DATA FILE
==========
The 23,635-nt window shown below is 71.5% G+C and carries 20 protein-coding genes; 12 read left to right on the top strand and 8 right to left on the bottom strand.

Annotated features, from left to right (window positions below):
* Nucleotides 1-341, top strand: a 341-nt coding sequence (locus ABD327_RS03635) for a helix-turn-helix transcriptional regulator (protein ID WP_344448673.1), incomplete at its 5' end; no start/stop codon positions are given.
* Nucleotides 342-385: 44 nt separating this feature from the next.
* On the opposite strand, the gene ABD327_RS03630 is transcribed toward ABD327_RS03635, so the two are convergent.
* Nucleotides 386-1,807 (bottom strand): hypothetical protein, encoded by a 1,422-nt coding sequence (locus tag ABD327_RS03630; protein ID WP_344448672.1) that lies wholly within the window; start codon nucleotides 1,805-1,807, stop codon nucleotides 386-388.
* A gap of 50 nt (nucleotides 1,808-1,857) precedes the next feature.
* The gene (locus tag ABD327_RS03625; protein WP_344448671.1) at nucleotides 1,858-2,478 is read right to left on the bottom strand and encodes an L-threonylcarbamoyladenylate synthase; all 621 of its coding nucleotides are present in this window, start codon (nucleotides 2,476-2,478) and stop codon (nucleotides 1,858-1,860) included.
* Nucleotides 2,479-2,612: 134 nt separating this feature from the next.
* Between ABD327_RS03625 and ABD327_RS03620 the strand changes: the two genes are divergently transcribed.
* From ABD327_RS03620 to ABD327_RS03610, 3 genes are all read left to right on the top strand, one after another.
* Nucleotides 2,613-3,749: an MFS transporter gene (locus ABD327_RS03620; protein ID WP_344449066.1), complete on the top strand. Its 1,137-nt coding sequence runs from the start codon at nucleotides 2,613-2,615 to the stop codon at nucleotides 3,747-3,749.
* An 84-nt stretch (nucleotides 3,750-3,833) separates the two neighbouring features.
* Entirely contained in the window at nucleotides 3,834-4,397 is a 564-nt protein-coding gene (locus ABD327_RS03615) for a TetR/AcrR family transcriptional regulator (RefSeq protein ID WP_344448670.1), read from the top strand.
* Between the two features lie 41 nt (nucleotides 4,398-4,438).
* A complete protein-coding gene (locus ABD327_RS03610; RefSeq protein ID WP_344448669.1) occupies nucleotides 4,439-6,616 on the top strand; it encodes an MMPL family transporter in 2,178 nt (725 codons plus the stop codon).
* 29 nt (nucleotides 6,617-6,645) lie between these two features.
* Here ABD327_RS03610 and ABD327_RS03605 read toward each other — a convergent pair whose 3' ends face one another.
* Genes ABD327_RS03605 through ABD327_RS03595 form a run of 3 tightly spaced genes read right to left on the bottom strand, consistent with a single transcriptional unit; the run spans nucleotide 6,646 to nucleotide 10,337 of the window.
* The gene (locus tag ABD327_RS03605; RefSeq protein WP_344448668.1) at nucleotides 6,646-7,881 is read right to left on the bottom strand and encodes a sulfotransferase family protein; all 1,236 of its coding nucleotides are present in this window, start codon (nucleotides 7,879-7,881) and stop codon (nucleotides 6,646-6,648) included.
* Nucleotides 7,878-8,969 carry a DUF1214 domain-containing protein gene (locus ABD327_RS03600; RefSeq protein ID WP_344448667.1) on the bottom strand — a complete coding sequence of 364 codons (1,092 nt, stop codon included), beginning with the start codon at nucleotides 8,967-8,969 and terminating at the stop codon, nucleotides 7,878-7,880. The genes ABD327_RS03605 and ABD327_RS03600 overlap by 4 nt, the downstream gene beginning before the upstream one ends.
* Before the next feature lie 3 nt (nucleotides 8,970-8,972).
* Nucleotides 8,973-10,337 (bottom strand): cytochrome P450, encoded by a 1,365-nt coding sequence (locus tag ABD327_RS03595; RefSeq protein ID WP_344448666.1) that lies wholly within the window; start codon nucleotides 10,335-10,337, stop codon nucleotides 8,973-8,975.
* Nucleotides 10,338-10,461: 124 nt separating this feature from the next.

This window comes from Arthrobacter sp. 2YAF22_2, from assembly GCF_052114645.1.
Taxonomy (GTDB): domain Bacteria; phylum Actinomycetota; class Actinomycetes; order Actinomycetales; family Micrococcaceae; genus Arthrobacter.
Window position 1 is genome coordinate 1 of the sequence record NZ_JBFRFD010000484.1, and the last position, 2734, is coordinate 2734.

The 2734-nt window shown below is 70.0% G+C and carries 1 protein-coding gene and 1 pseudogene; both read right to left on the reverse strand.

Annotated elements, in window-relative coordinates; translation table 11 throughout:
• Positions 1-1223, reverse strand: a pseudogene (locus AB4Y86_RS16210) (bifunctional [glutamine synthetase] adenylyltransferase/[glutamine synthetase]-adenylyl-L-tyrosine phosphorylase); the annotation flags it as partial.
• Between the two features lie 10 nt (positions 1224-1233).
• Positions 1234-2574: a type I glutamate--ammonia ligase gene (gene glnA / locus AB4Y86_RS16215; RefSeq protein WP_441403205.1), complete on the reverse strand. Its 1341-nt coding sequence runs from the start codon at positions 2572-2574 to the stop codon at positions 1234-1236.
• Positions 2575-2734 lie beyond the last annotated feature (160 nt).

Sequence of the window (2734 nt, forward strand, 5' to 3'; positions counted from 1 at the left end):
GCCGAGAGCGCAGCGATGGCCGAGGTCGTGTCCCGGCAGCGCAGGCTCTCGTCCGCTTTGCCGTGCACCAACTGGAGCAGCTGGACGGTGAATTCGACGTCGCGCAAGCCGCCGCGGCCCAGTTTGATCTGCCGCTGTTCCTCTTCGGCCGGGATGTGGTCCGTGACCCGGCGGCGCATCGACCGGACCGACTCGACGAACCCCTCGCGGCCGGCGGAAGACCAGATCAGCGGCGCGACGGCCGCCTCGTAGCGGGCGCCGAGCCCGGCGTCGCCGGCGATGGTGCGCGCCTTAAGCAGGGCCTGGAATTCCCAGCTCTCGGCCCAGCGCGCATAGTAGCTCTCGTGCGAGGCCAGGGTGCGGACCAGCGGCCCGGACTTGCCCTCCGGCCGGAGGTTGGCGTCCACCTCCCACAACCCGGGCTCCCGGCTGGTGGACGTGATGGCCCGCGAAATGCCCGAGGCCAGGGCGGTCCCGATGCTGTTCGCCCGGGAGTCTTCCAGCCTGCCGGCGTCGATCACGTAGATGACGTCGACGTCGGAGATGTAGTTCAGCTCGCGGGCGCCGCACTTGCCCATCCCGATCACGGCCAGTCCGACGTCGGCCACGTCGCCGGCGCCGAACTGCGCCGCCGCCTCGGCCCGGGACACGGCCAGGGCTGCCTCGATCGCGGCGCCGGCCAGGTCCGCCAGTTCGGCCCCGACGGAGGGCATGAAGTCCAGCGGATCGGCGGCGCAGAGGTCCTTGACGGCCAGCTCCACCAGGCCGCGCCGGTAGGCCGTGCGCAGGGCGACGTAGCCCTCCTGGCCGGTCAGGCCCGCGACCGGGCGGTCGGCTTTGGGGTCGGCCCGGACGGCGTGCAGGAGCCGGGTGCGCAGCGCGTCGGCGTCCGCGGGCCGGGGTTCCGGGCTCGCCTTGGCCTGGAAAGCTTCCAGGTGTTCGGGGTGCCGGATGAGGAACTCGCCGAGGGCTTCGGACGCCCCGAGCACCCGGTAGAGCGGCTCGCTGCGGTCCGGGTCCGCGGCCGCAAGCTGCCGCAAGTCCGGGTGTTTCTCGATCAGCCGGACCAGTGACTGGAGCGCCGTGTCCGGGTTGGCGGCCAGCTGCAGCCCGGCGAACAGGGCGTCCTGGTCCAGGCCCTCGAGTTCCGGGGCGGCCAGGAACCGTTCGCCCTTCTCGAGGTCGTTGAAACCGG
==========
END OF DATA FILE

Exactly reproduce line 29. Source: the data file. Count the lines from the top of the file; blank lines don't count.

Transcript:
Annotated elements, in window-relative coordinates; translation table 11 throughout: